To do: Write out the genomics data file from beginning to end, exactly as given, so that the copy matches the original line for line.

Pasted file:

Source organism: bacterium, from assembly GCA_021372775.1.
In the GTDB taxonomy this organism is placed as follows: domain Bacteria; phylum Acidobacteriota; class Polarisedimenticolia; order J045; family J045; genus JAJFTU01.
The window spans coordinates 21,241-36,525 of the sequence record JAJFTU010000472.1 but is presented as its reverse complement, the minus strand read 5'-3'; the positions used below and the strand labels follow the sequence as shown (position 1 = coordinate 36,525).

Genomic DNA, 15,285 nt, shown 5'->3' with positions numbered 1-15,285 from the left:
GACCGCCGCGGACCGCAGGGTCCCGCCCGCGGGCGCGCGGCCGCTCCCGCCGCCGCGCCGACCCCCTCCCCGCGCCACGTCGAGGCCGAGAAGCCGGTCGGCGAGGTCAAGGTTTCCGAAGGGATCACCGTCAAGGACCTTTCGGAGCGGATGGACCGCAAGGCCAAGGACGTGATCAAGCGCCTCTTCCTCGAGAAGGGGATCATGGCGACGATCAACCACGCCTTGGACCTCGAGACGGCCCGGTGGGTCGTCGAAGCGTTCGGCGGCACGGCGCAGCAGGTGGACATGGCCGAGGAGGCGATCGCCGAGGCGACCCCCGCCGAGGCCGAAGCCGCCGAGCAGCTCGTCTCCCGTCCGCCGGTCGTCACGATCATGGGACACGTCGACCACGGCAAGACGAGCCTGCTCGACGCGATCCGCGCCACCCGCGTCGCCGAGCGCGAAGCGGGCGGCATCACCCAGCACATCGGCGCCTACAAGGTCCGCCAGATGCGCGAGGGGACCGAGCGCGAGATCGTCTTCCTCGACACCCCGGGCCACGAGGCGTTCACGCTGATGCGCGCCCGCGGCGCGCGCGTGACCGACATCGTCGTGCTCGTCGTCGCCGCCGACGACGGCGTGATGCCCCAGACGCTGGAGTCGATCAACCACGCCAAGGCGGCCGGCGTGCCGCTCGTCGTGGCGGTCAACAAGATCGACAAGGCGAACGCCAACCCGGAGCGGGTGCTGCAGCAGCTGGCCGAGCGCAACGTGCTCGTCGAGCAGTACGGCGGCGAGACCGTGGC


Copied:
Source organism: bacterium, from assembly GCA_021372775.1.
In the GTDB taxonomy this organism is placed as follows: domain Bacteria; phylum Acidobacteriota; class Polarisedimenticolia; order J045; family J045; genus JAJFTU01.
The window spans coordinates 21,241-36,525 of the sequence record JAJFTU010000472.1 but is presented as its reverse complement, the minus strand read 5'-3'; the positions used below and the strand labels follow the sequence as shown (position 1 = coordinate 36,525).

Genomic DNA, 15,285 nt, shown 5'->3' with positions numbered 1-15,285 from the left:
GACCGCCGCGGACCGCAGGGTCCCGCCCGCGGGCGCGCGGCCGCTCCCGCCGCCGCGCCGACCCCCTCCCCGCGCCACGTCGAGGCCGAGAAGCCGGTCGGCGAGGTCAAGGTTTCCGAAGGGATCACCGTCAAGGACCTTTCGGAGCGGATGGACCGCAAGGCCAAGGACGTGATCAAGCGCCTCTTCCTCGAGAAGGGGATCATGGCGACGATCAACCACGCCTTGGACCTCGAGACGGCCCGGTGGGTCGTCGAAGCGTTCGGCGGCACGGCGCAGCAGGTGGACATGGCCGAGGAGGCGATCGCCGAGGCGACCCCCGCCGAGGCCGAAGCCGCCGAGCAGCTCGTCTCCCGTCCGCCGGTCGTCACGATCATGGGACACGTCGACCACGGCAAGACGAGCCTGCTCGACGCGATCCGCGCCACCCGCGTCGCCGAGCGCGAAGCGGGCGGCATCACCCAGCACATCGGCGCCTACAAGGTCCGCCAGATGCGCGAGGGGACCGAGCGCGAGATCGTCTTCCTCGACACCCCGGGCCACGAGGCGTTCACGCTGATGCGCGCCCGCGGCGCGCGCGTGACCGACATCGTCGTGCTCGTCGTCGCCGCCGACGACGGCGTGATGCCCCAGACGCTGGAGTCGATCAACCACGCCAAGGCGGCCGGCGTGCCGCTCGTCGTGGCGGTCAACAAGATCGACAAGGCGAACGCCAACCCGGAGCGGGTGCTGCAGCAGCTGGCCGAGCGCAACGTGCTCGTCGAGCAGTACGGCGGCGAGACCGTGGC